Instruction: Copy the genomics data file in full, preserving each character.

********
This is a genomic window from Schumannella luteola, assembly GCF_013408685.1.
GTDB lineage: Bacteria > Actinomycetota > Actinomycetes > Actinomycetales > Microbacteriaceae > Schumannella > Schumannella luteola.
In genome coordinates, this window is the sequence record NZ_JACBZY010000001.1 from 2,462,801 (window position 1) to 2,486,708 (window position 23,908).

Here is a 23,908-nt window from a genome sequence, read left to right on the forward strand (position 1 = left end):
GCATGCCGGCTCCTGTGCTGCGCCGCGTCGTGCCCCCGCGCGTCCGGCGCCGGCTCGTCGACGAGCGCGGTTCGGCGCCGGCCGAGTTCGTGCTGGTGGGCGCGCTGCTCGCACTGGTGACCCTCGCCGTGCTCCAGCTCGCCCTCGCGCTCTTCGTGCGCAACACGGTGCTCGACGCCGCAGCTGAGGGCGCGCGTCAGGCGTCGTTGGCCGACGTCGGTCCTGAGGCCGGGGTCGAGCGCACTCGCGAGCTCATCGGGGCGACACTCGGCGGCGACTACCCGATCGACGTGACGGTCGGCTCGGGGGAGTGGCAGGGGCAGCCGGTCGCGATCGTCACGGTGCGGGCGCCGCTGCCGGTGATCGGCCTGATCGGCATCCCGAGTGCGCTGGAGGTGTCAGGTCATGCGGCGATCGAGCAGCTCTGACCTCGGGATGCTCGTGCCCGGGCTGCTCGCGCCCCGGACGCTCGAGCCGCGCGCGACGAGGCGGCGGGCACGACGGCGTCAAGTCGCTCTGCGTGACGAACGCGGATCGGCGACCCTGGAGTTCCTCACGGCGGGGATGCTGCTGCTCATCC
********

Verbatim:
This is a genomic window from Schumannella luteola, assembly GCF_013408685.1.
GTDB lineage: Bacteria > Actinomycetota > Actinomycetes > Actinomycetales > Microbacteriaceae > Schumannella > Schumannella luteola.
In genome coordinates, this window is the sequence record NZ_JACBZY010000001.1 from 2,462,801 (window position 1) to 2,486,708 (window position 23,908).

Here is a 23,908-nt window from a genome sequence, read left to right on the forward strand (position 1 = left end):
GCATGCCGGCTCCTGTGCTGCGCCGCGTCGTGCCCCCGCGCGTCCGGCGCCGGCTCGTCGACGAGCGCGGTTCGGCGCCGGCCGAGTTCGTGCTGGTGGGCGCGCTGCTCGCACTGGTGACCCTCGCCGTGCTCCAGCTCGCCCTCGCGCTCTTCGTGCGCAACACGGTGCTCGACGCCGCAGCTGAGGGCGCGCGTCAGGCGTCGTTGGCCGACGTCGGTCCTGAGGCCGGGGTCGAGCGCACTCGCGAGCTCATCGGGGCGACACTCGGCGGCGACTACCCGATCGACGTGACGGTCGGCTCGGGGGAGTGGCAGGGGCAGCCGGTCGCGATCGTCACGGTGCGGGCGCCGCTGCCGGTGATCGGCCTGATCGGCATCCCGAGTGCGCTGGAGGTGTCAGGTCATGCGGCGATCGAGCAGCTCTGACCTCGGGATGCTCGTGCCCGGGCTGCTCGCGCCCCGGACGCTCGAGCCGCGCGCGACGAGGCGGCGGGCACGACGGCGTCAAGTCGCTCTGCGTGACGAACGCGGATCGGCGACCCTGGAGTTCCTCACGGCGGGGATGCTGCTGCTCATCC